Di-tags separated by <20 kb were removed prior to analysis, as 3C data have shown a very high-interaction frequency within this distance26. Di-tags were then assigned to one of the four categories of ligations defined in the study by Dryden et al.6 using custom scripts: (1) single baited, cis interaction (<5 Mb); (2) single baited cis interactions (>5 Mb); (3) double-baited cis and (4) trans (either single or double baited). Significant interactions for cis interactions within 5 Mb were determined using the ‘High resolution analysis of the cis interaction peaks’ method described in the study by Dryden et al6. To correct for experimental biases, the interactability of each fragment was determined. Interactability is calculated from the interactions from a particular baited HindIII restriction fragment to long-range, ‘trans’ fragments, under the assumption that those represent random, background interactions and so should be similar in any particular baited fragment. The resulting distribution is bimodal consisting of stochastic noise (low trans counts) and genuine signal (high trans counts). A truncated negative binomial distribution was fitted to the distribution with the negative binomial truncation point for interacting restriction fragments set at a count of 3,000 and non-interacting set at 1,500 for the Promoter Capture and 600 for the Region Capture due to differences in read depth. The 5% quantile point of the non-truncated distribution was determined to provide the noise threshold. For both cell lines in both captures, the noise threshold was determined to be 400 di-tags and therefore all restriction fragments with fewer than 400 di-tags were filtered out. A negative binomial regression model was fitted to the filtered data correcting for the interactability of the captured restriction fragment and interaction distance. For interactions, where both the target and baited region were captured (double-baited interactions), we also accounted for the interactability of the other end.
We wanted to examine whether concordance between interactions called in the Region and Promoter Capture experiments increased with decreasing FDR thresholds. This is complicated because we can only define the set of interactions that could have been observed in both experiments conditional on those that were observed at a given FDR threshold in one experiment. We therefore decided to normalize to those interactions called at an FDR threshold of 20% in the region experiment and defined the following enrichment parameter: X[i,j]=P (called in Region Capture at FDR i and in Promoter Capture at FDR j| called in Region Capture at FDR 20%)/P(called in Region Capture at FDR i| called in Region Capture at FDR 20%).
Interactions were considered statistically significant after combining replicates and filtering on FDR≤5%. Significant Interactions were visualized in the WashU Epigenome Browser (http://epigenomegateway.wustl.edu/browser/)27,28.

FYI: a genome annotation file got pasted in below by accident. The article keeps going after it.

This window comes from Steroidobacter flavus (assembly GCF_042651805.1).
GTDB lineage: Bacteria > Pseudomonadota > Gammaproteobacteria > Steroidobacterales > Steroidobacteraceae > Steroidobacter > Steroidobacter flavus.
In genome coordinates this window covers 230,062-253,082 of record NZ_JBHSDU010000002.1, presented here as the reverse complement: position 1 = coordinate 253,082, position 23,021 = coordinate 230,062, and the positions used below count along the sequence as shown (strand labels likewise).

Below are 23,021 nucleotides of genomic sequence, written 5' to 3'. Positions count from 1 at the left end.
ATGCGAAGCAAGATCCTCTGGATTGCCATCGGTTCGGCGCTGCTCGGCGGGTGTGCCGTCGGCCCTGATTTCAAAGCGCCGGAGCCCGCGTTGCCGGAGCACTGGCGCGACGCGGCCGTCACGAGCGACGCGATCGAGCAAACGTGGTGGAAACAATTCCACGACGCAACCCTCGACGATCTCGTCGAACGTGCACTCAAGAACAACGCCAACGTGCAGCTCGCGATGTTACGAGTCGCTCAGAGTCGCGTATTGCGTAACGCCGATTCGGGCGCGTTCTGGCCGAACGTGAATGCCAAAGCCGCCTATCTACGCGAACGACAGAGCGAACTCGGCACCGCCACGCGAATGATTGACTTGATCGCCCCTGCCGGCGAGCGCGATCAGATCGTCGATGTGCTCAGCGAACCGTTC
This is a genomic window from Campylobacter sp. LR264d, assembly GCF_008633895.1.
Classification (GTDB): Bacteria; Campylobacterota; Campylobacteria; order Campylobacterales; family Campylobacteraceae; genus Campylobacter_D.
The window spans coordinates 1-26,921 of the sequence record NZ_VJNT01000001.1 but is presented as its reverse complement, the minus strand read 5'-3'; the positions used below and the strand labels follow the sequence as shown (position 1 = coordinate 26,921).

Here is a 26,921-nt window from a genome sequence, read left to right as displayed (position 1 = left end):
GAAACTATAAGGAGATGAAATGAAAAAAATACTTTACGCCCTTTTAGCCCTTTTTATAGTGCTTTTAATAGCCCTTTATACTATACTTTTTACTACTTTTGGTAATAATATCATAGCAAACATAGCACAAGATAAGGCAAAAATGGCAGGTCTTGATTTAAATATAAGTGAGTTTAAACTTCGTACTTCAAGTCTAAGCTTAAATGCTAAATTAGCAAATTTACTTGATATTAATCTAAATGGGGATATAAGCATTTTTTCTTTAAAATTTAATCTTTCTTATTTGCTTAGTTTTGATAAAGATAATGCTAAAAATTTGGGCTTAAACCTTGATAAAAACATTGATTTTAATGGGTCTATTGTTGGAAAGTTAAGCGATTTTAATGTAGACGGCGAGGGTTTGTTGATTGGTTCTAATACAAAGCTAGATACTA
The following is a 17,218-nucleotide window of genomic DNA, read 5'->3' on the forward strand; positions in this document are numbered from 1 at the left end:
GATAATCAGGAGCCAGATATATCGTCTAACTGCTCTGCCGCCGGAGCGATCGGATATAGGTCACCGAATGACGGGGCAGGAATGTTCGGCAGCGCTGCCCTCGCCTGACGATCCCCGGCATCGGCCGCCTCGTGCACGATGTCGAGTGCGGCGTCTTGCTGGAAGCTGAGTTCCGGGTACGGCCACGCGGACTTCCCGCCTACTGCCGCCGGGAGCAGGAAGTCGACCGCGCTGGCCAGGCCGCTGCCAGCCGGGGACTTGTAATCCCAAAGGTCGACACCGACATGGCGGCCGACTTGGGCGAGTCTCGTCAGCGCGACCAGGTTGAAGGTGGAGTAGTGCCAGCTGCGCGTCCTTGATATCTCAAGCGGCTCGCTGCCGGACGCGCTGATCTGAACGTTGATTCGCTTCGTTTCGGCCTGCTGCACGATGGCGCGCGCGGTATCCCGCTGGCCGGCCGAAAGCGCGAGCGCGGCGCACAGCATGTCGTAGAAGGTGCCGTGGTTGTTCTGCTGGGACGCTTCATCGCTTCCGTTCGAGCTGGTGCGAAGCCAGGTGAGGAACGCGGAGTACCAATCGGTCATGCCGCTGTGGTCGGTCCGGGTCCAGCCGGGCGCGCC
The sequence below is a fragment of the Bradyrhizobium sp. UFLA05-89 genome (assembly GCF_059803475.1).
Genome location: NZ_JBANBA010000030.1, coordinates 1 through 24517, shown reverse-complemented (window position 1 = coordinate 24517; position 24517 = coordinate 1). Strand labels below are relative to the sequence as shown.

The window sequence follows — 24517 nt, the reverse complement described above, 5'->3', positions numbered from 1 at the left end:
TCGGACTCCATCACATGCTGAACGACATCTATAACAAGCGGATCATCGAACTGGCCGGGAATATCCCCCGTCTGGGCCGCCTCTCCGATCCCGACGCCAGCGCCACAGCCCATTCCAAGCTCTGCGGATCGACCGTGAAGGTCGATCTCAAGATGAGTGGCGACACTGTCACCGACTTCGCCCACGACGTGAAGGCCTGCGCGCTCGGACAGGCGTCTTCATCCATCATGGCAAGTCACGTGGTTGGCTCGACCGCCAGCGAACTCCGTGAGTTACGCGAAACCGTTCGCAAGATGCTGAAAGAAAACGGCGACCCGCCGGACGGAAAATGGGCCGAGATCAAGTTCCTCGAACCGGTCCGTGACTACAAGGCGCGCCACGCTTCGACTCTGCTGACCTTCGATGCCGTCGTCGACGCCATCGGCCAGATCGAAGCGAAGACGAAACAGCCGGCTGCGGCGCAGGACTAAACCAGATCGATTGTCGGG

Accession codes: Raw data and HindIII restriction fragment interaction counts are available in the NCBI Gene Expression Omnibus (GEO; http://www.ncbi.nlm.nih.gov/geo/) under accession number GSE69600.
How to cite this article: Martin, P. et al. Capture Hi-C reveals novel candidate genes and complex long-range interactions with related autoimmune risk loci. Nat. Commun. 6:10069 doi: 10.1038/ncomms10069 (2015).
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We thank Frank Dudbridge for providing the R scripts to analyse the interaction data. We would like to acknowledge the Faculty of Life Sciences Genomics Facility, the assistance given by IT Services and the use of the Computational Shared Facility at The University of Manchester. This work was funded by Arthritis Research UK (grant numbers 20385, 20571 (K.D.)); Wellcome Trust Research Career Development Fellowship (G.O., AM 095684); Wellcome Trust (097820/Z/11/B); S.E. is supported through the European Union’s FP7 Health Programme, under the grant agreement FP7-HEALTH-F2-2012-305549 (Euro-TEAM). A.Y. is supported by the Innovative Medicines Initiative (BeTheCure project 115142); C.W. by the Wellcome Trust (089989); C.W. and N.C. by the Wellcome Trust (091157), JDRF (9-2011-253) and the National Institute for Health Research (NIHR) Cambridge Biomedical Research Centre. The Cambridge Institute for Medical Research (CIMR) is in receipt of a Wellcome Trust Strategic Award (100140). The research leading to these results has received funding from the European Union’s 7th Framework Programme (FP7/2007-2013) under grant agreement no.241447 (NAIMIT) and supported by the National Institute for Health Research Manchester Musculoskeletal Biomedical Research Unit (S.E., A.B., J.W.). P.F. and S.S. were supported by Biotechnology and Biological Sciences Research Council UK grant BBS/E/B/000C0405. The views expressed in this publication are those of the authors and not necessarily those of the NHS, the National Institute for Health Research or the Department of Health.
The authors declare no competing financial interests.
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Martin, P., McGovern, A., Orozco, G. et al. Capture Hi-C reveals novel candidate genes and complex long-range interactions with related autoimmune risk loci. Nat Commun 6, 10069 (2015). https://doi.org/10.1038/ncomms10069